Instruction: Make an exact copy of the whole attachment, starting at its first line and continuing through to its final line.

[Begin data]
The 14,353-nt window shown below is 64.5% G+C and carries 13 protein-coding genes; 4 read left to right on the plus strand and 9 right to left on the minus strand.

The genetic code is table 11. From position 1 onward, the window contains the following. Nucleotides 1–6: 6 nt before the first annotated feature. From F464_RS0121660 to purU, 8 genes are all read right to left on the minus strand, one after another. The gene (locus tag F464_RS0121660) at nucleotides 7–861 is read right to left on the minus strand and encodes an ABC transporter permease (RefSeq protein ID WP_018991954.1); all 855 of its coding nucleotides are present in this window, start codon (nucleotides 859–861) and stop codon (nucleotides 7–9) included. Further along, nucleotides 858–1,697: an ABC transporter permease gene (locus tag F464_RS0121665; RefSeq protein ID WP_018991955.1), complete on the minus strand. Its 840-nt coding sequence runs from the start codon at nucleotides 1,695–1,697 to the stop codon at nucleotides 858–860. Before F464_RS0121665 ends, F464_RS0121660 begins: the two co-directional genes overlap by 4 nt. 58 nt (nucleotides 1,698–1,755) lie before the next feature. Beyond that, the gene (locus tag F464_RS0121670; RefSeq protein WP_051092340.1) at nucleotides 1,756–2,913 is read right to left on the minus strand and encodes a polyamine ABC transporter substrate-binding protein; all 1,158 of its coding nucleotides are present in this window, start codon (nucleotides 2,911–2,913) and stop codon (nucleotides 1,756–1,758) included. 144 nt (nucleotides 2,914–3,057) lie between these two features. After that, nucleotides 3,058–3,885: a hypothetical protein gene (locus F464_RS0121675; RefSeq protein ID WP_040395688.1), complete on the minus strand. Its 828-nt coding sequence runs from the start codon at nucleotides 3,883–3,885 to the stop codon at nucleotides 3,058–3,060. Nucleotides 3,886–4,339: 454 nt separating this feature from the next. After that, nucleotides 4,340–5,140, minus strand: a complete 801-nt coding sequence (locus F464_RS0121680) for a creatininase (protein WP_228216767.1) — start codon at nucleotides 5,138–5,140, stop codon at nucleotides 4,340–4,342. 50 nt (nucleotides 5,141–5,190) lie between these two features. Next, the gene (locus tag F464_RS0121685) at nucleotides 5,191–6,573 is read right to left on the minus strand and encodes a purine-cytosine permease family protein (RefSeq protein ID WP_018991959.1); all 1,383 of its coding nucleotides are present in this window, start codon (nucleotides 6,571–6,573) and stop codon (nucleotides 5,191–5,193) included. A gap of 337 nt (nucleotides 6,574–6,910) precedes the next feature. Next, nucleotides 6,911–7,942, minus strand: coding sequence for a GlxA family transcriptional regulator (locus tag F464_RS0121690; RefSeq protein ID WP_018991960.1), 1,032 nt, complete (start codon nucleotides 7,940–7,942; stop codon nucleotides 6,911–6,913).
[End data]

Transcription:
The 14,353-nt window shown below is 64.5% G+C and carries 13 protein-coding genes; 4 read left to right on the plus strand and 9 right to left on the minus strand.

The genetic code is table 11. From position 1 onward, the window contains the following. Nucleotides 1–6: 6 nt before the first annotated feature. From F464_RS0121660 to purU, 8 genes are all read right to left on the minus strand, one after another. The gene (locus tag F464_RS0121660) at nucleotides 7–861 is read right to left on the minus strand and encodes an ABC transporter permease (RefSeq protein ID WP_018991954.1); all 855 of its coding nucleotides are present in this window, start codon (nucleotides 859–861) and stop codon (nucleotides 7–9) included. Further along, nucleotides 858–1,697: an ABC transporter permease gene (locus tag F464_RS0121665; RefSeq protein ID WP_018991955.1), complete on the minus strand. Its 840-nt coding sequence runs from the start codon at nucleotides 1,695–1,697 to the stop codon at nucleotides 858–860. Before F464_RS0121665 ends, F464_RS0121660 begins: the two co-directional genes overlap by 4 nt. 58 nt (nucleotides 1,698–1,755) lie before the next feature. Beyond that, the gene (locus tag F464_RS0121670; RefSeq protein WP_051092340.1) at nucleotides 1,756–2,913 is read right to left on the minus strand and encodes a polyamine ABC transporter substrate-binding protein; all 1,158 of its coding nucleotides are present in this window, start codon (nucleotides 2,911–2,913) and stop codon (nucleotides 1,756–1,758) included. 144 nt (nucleotides 2,914–3,057) lie between these two features. After that, nucleotides 3,058–3,885: a hypothetical protein gene (locus F464_RS0121675; RefSeq protein ID WP_040395688.1), complete on the minus strand. Its 828-nt coding sequence runs from the start codon at nucleotides 3,883–3,885 to the stop codon at nucleotides 3,058–3,060. Nucleotides 3,886–4,339: 454 nt separating this feature from the next. After that, nucleotides 4,340–5,140, minus strand: a complete 801-nt coding sequence (locus F464_RS0121680) for a creatininase (protein WP_228216767.1) — start codon at nucleotides 5,138–5,140, stop codon at nucleotides 4,340–4,342. 50 nt (nucleotides 5,141–5,190) lie between these two features. Next, the gene (locus tag F464_RS0121685) at nucleotides 5,191–6,573 is read right to left on the minus strand and encodes a purine-cytosine permease family protein (RefSeq protein ID WP_018991959.1); all 1,383 of its coding nucleotides are present in this window, start codon (nucleotides 6,571–6,573) and stop codon (nucleotides 5,191–5,193) included. A gap of 337 nt (nucleotides 6,574–6,910) precedes the next feature. Next, nucleotides 6,911–7,942, minus strand: coding sequence for a GlxA family transcriptional regulator (locus tag F464_RS0121690; RefSeq protein ID WP_018991960.1), 1,032 nt, complete (start codon nucleotides 7,940–7,942; stop codon nucleotides 6,911–6,913).